really wanted to include Carrie Mae Weems, the photographer, and it took a moment to get there because of the permissions and the restrictions. But we got there in the end, and it was so worth it.”
07 of 09
Lean Into Function
In between seasons, Amy helped both Alan Yang and Aziz Ansari design their own homes—and she was surprised by a new set of problems she never considered.
“I found it very difficult because… with interior design, you have to lean into the function. I’m not used to making showers that work! I’m not used to making things that are up to code! I do it all for the visual story. So that, for me, was unexpected. But going through that experience will help me as a set designer because you need to factor in someone’s lifestyle and the functional elements that they need.”
Most notably, she said, is the issue with incorporating televisions. “In film and TV, we don’t usually include televisions in our sets because they’re ugly! They’re just black squares on the wall and they’re not interesting and they create weird reflections. But in a real home, people need them!”
Luckily, there are alternatives. “Use a real piece, like a [repurposed] armoire. In Denise and Alicia’s home, we thought about putting in a TV, and we found an antique dresser that we were going to use. But I think it’s great that projectors are becoming possible because that’s a screen you can hide away. They just tuck up into the ceiling.”
08 of 09
Engage All Senses
Even on a production set where only the actors and crew will know, Amy said, “I try to bring in scents. We kept a lot of incense burning because that was the vibe of the characters, and early on Lena turned me onto Erykah Badu’s incense line.”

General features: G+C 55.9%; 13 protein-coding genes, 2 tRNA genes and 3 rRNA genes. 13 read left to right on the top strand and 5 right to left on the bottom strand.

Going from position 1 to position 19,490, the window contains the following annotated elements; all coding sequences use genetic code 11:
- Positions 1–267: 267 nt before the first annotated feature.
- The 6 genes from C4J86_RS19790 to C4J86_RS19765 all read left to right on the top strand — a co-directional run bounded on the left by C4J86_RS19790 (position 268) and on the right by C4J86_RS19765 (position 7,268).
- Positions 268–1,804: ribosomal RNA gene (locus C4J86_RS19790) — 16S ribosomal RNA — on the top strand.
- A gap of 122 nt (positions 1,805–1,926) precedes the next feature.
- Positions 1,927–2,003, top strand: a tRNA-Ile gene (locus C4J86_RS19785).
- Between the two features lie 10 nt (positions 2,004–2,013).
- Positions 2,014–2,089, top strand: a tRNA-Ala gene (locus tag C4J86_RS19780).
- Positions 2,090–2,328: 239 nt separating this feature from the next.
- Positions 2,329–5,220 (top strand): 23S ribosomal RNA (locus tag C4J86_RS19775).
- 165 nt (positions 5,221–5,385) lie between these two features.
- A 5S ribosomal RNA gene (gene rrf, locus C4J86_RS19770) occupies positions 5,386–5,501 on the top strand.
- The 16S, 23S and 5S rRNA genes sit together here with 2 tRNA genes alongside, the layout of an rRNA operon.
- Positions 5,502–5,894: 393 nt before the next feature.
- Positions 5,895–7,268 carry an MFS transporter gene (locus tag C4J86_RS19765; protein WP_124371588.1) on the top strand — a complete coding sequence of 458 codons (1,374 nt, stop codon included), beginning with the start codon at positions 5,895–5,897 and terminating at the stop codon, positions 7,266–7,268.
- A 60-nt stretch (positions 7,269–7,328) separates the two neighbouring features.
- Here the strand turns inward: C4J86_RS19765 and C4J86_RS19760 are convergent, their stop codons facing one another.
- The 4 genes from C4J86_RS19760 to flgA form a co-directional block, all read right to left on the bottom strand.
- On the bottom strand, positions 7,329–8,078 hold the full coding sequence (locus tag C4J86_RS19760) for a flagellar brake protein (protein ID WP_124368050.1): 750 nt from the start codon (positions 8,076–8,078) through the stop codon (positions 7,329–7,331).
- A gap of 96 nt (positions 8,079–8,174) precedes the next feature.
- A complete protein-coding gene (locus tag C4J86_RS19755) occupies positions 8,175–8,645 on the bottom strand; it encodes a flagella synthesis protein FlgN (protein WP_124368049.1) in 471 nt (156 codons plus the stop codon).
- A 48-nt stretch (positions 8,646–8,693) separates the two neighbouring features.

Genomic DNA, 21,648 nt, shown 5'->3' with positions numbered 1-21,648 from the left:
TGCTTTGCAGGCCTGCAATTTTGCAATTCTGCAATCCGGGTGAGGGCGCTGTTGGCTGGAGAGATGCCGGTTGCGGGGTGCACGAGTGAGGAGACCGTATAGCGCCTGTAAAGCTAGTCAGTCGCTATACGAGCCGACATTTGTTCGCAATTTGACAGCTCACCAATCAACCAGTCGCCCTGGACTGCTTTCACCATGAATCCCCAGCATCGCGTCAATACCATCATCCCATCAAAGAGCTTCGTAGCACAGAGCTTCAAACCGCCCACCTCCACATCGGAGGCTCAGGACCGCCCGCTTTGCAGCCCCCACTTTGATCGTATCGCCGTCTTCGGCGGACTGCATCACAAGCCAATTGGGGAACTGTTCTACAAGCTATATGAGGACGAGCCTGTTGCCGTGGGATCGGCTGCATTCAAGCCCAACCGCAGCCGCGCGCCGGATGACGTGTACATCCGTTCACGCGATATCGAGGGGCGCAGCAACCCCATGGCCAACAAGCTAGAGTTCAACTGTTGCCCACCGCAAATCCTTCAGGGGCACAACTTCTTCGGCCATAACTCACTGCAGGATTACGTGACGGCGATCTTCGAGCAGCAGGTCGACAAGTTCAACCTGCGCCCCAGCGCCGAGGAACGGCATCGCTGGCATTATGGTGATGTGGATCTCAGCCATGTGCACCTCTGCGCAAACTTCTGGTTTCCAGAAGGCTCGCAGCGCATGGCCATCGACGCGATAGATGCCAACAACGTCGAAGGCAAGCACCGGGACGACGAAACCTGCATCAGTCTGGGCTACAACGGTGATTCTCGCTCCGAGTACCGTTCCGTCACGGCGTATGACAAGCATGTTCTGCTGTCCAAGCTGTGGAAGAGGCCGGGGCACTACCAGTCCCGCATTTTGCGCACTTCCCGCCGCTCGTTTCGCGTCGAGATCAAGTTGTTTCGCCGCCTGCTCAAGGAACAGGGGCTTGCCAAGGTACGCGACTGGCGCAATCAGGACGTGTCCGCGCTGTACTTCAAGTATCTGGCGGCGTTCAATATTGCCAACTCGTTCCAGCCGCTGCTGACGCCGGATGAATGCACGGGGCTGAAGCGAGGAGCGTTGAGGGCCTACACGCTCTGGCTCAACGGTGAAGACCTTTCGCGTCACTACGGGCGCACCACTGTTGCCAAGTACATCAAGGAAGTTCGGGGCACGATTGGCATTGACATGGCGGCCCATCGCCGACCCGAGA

As another way of enhancing the real-life feel of the home during production, Amy
also turned to music. “We also work really closely with the music supervisor, Zach Cowie, and Aziz always has records playing between takes.”
Each of these elements elevate a real home, too.Continue to 9 of 9 below.
09 of 09
Take Risks… and Take Your Time
If she could offer one tip, Amy says it’s to “take risks. Use items and objects and colors and textures that might not be on-trend right now. It was a bit of a difficult task, taking this black lesbian couple living in Upstate New York. I’ve never seen that on TV, so I don’t have a reference point. So, we said, let’s create this new look that we’ve never really seen before. I think it’s really exciting to be able to do that and take those risks.”
She applies the same in life. “Change it up and take risks—people will love it or hate it, or they’ll find inspiration in it.”
Amy also notes that each risk they took came with careful consideration—and this
level of time and consideration is worth it when designing your own space. “We had a lot of time because of the pandemic, and because of that we just had so many conversations about very specific things,” she said. “Everything you see is very intentional and well thought out. We were very lucky that we had that time.”
Season three of Master of None is available now on Netflix, and you can follow Amy on Instagram @amyrwilliams.